Outpost 3: Rise Of The Spetsnaz Reviews
After the short prologue, we join a Russian unit (The Elite Special Forces known as the Spetsnaz) whilst on a stakeout mission for Nazi blood. They're a rag tag bunch; disguised in part by the garments of fallen Nazis - sporting their wardrobe and Nazi insignia.
They make easy work of the first wave of unsuspecting Germans, but just as their leader discovers some sinister paraphernalia they are out gunned by a backup fleet sporting more hardware that sends them fleeing to the forest. Their leader, one Dolokhov is captured and taken to the experiment chamber of an underground bunker where the origins of this action packed saga come to light. Followers or the previous two films will appreciate the attention to detail that director Kieran Parker and trilogy writer Rae Brunton have cultivated here. It's subtle enough not to indulge one too much in what we've already come to like about the series. Several characters emerge in numerous Zombie guises recognisable in the labyrinth of shudder-some corridors.
It's not long before the unit are pitted against the sinister and barbaric regime orchestrating their evil deeds and using them as test subjects for something far more inhuman and sinister.
What transpires is the most action heavy of the series so far. It sports a high body count and some well executed fight sequences and the sound design and score needs mention for its impact that heightens the big screen experience. There's even time for some witty one-liners and dry sense of humour with the occasional Russian proverb - Trouble never comes alone...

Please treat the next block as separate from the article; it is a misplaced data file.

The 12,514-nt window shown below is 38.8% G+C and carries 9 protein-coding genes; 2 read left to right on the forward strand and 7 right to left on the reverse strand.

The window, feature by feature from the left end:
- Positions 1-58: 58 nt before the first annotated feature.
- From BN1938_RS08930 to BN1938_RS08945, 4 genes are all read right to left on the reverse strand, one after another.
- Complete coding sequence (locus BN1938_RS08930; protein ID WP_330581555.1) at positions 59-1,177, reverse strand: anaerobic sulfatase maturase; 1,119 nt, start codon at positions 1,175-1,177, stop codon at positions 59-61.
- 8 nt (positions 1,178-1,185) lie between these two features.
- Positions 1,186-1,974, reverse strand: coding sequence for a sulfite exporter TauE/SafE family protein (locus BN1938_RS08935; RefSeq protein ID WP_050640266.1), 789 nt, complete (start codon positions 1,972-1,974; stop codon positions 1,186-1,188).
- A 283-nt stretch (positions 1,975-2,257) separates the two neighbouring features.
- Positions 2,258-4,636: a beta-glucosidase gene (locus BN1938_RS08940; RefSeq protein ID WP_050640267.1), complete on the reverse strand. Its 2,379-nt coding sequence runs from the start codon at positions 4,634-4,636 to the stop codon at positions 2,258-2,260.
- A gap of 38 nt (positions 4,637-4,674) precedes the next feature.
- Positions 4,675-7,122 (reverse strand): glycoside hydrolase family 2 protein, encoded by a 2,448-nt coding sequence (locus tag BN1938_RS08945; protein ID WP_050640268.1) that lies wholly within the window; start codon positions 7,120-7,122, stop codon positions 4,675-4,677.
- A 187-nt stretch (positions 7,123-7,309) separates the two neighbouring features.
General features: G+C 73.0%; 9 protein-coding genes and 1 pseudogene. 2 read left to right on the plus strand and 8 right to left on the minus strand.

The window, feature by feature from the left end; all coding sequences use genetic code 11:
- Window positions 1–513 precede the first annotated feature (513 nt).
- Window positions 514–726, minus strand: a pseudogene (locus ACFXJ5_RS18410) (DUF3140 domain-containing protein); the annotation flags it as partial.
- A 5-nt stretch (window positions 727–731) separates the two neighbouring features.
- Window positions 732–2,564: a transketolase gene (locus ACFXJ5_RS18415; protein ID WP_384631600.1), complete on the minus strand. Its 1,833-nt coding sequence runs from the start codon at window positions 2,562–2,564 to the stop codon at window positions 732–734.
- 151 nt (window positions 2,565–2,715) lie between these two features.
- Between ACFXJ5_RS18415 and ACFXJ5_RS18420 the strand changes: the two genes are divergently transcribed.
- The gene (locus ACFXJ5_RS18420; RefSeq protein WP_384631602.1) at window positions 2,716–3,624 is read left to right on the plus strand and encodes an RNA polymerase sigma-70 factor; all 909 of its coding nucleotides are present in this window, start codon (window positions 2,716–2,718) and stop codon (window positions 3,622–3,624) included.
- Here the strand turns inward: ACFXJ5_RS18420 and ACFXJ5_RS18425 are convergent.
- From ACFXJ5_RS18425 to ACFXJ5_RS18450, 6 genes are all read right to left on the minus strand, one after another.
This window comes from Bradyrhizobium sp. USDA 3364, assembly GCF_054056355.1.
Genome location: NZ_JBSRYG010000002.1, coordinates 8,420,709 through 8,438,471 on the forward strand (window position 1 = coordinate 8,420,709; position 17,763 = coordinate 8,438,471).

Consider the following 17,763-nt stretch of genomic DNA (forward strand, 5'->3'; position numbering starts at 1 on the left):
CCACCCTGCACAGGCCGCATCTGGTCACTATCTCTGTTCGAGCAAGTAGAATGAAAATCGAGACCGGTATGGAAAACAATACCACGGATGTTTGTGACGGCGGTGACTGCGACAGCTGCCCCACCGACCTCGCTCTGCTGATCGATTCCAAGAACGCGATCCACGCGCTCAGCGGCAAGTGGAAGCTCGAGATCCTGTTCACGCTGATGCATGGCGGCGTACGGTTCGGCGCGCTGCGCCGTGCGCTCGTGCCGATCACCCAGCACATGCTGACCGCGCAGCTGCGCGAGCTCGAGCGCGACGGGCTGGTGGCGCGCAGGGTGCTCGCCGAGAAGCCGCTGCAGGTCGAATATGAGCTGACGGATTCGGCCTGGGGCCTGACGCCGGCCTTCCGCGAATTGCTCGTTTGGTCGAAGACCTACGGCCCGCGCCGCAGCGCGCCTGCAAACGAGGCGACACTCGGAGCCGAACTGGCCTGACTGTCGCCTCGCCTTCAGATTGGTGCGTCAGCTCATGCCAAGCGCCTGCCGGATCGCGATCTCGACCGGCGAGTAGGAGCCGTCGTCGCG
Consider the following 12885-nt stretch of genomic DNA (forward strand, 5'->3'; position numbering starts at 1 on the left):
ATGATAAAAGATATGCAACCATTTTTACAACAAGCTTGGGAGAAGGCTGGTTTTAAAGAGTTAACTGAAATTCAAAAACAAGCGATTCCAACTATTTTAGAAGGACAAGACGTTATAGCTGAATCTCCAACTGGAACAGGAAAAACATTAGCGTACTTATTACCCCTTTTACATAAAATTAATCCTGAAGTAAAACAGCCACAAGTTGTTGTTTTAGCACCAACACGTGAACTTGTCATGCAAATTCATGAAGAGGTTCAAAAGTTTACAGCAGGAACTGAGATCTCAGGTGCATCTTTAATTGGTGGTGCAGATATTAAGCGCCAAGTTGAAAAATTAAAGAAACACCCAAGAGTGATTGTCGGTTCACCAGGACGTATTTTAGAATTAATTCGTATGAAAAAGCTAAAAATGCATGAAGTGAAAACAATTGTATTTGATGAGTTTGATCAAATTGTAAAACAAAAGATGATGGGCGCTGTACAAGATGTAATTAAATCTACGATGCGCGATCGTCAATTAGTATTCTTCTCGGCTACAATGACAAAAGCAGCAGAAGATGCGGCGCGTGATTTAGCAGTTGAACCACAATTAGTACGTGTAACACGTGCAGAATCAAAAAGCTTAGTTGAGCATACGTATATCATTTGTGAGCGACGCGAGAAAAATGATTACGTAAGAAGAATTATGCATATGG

It's not without its less shining moments. The ending, although brutal came about too quickly and easily. A potentially life-saving amount of weaponry would have helped our assailants to safety was never used. They dispose of the Nazi's with mere firepower and some combat when there was an entire army at the Reich's disposal. This spoiled it for me. That said it is not a dull film, not in the slightest. It just had too much action and not enough danger placed on the surviving Russians.
This marks Kieran Parker's directorial debut after story writing and producing the previous two films, Outpost and Outpost : Black sun. It's a commendable turn, particularly in the action sequences. The central performances are strong too. Bryan Larkin's Dolokhov has huge presence, his seemingly imperious demeanour showing signs of cracking under the terrors. He's hulking, stoic and commanding. Meanwhile Michael McKell's sneering Strasser, the unhinged Nazi overlord is brimming with a measure of the sadist and eccentric.
It leaves it open for a sequel. Some may welcome it but will the zombies rise again or has it been a good series needing to resign from the Outpost?